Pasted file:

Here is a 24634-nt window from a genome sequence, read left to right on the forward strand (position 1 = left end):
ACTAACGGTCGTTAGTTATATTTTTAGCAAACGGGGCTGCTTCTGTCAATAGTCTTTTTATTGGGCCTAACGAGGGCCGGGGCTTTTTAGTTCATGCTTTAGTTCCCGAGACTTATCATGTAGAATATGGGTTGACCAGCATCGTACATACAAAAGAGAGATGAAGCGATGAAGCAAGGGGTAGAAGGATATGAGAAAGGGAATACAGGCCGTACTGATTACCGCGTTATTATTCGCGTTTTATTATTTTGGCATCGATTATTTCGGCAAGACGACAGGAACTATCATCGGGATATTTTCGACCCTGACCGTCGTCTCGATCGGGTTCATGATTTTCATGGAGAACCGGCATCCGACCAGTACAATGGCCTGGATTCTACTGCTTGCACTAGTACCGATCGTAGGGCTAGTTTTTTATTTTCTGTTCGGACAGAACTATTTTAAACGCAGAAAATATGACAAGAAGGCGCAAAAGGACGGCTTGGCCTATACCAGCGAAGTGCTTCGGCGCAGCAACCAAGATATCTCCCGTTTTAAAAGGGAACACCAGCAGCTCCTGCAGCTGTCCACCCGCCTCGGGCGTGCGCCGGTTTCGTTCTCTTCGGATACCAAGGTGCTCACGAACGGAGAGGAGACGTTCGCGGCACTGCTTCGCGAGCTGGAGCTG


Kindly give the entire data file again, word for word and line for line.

Here is a 24634-nt window from a genome sequence, read left to right on the forward strand (position 1 = left end):
ACTAACGGTCGTTAGTTATATTTTTAGCAAACGGGGCTGCTTCTGTCAATAGTCTTTTTATTGGGCCTAACGAGGGCCGGGGCTTTTTAGTTCATGCTTTAGTTCCCGAGACTTATCATGTAGAATATGGGTTGACCAGCATCGTACATACAAAAGAGAGATGAAGCGATGAAGCAAGGGGTAGAAGGATATGAGAAAGGGAATACAGGCCGTACTGATTACCGCGTTATTATTCGCGTTTTATTATTTTGGCATCGATTATTTCGGCAAGACGACAGGAACTATCATCGGGATATTTTCGACCCTGACCGTCGTCTCGATCGGGTTCATGATTTTCATGGAGAACCGGCATCCGACCAGTACAATGGCCTGGATTCTACTGCTTGCACTAGTACCGATCGTAGGGCTAGTTTTTTATTTTCTGTTCGGACAGAACTATTTTAAACGCAGAAAATATGACAAGAAGGCGCAAAAGGACGGCTTGGCCTATACCAGCGAAGTGCTTCGGCGCAGCAACCAAGATATCTCCCGTTTTAAAAGGGAACACCAGCAGCTCCTGCAGCTGTCCACCCGCCTCGGGCGTGCGCCGGTTTCGTTCTCTTCGGATACCAAGGTGCTCACGAACGGAGAGGAGACGTTCGCGGCACTGCTTCGCGAGCTGGAGCTG